ENDY V. COMMERCIAL ErnE INS. CO.
ENDY V. COMMERCIAL FIRE INS. Co. OF NEW YORK.
(Cz'rcuit Oourt, D. Oalifornia.
August 17, 1885.)
REMOVAL OF CAUSE-DIVERSITY OF CITIZENSHIP MUST EXIST WHEN.
A sllit cannot be removed from a state court to anal ional court on the ground of citizensllip, nnrler the act of 1875, unless the reqnisite citizenship of the parties existed both when the suit was commenced and at the lime of filing the petition for removal. Gibson v. Bruce, 108 U. 8. 562, S. C. 2 Sup. Ct. Hep. 873, and Houston rf: l' C. Ry. Co. v. 8hij'ley, III U. S. 360, S. C. 4 Sup. Ct. Rep. 472, :vllowed.
SAME-AMENDMENT OF PETITION.
JicN,!ughton v. South Pac. U. R. 00.19 FED. REP. 883, followed as to right to amend petition in circuit COllrt to show diversity of citizenship, and held, that whl,re the state court has refused to order the removal of a cause on de1ective petition, an amendment is not a matter of right, and will not be permitted.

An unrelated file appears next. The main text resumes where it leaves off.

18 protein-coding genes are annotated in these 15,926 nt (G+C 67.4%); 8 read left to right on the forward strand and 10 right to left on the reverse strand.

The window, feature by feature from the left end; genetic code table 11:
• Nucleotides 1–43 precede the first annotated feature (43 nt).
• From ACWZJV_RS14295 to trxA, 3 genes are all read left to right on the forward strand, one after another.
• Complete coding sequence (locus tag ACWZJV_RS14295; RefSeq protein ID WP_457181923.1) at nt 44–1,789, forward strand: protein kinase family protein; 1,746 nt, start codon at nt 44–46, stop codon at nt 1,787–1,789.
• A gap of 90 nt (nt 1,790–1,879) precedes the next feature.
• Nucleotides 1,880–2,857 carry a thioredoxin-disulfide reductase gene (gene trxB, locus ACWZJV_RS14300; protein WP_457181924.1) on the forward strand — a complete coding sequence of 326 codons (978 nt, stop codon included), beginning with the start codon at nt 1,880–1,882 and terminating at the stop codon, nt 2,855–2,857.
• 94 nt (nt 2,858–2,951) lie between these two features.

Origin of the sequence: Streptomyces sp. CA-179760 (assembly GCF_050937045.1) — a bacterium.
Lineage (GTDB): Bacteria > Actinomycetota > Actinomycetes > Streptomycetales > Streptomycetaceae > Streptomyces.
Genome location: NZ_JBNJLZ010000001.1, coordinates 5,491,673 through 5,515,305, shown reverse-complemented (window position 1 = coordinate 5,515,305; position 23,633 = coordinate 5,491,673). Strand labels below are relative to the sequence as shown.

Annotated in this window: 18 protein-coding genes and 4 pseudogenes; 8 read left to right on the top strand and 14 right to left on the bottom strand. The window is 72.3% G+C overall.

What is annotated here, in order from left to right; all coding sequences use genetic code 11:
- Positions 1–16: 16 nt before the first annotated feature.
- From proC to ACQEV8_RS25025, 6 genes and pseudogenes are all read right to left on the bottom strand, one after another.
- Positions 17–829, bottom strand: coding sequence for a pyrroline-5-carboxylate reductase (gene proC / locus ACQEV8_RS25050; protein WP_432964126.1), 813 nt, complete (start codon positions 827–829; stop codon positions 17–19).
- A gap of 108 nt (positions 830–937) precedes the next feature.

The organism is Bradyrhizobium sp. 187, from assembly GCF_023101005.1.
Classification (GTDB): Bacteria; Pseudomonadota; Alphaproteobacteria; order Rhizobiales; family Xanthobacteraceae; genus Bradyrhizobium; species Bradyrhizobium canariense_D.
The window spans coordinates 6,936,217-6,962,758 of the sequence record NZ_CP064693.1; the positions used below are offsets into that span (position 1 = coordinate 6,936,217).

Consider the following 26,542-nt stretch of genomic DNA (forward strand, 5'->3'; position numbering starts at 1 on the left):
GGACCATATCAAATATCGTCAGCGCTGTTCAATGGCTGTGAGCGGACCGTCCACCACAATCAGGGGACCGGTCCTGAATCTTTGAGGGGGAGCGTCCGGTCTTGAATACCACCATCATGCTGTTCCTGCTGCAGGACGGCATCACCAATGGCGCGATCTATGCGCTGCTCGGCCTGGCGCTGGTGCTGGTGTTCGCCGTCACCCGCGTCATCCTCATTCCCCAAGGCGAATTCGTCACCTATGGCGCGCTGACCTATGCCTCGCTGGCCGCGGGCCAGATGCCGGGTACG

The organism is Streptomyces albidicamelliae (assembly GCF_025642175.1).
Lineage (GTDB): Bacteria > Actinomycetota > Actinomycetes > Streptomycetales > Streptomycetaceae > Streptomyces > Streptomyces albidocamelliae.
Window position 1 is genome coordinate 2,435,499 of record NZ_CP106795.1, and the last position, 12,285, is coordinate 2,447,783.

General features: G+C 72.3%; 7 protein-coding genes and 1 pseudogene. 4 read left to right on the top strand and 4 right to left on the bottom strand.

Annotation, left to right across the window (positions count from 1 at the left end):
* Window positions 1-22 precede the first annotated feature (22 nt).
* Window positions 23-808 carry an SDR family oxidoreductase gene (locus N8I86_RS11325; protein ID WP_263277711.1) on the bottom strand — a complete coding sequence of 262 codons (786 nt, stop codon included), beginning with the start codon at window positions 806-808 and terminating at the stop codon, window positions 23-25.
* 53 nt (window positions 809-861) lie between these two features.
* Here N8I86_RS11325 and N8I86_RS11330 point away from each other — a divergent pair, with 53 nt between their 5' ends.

On Motion to Amend Petition. Crittenden Thornton, for the motion. Eagon If Armstrong, contra. SAWYER, J". A suit cannot be removed from a state court toa national court on the ground of citizenship, under the act of 1875, unless the requisite citizenship of the parties existed both when the suit was commenced and at the time of filing the petition for removal. Gibson v. Bruce, 108 U. S. 562; S. C. 2 Sup. Ct. Rep. 873; Houston d: T. C. fly. Co. v. Shirley, III U. S. 360; S. C. 4: Sup. Ct. Rep. 472. The record in this case does not show the proper citizenship of plaintiff at the time of the commencement of the suit, and the state court therefore properly refused to make an order removing the cause. Plaintiff asks leave to amend his petition in this court in such manner as to show the proper citizenship of the parties to gi ve jurisdiction. In McNaughton v. South Pac. C. R. Co. 19 FED. REP. 883, doubt was expressed as to the authority of the court to allow such an amendment, notwithstanding the ruling to the contrary in some circuits, and the incon venience of the practice pointed out. But, conceding the authority, it was held that such an amendment is not a matter of right, but a matter resting in the sound discretion of the court, and ought not to be permitted. This court is still satisfied with that ruling, and will adhere to it until overruled by higher authority. As shown in the case cited, great embarrassments might result from such an amendment, as, after an amendment in the United States circuit court, the records of both courts would show jurisdiction. The supreme court has settled the point that the state court is not required to let go its hold upon a case till a proper cause for removal is shown by its record. This being so, upon an amendment in the circuit court both courts might regularly proceed to render final judgments that might be different, or even be opposed, and there be no error disclosed by the record of either court upon which the judgment could be reversed. The amendment of the petition is denied, and the cause remanded, witb costs. v.24F,no.12-42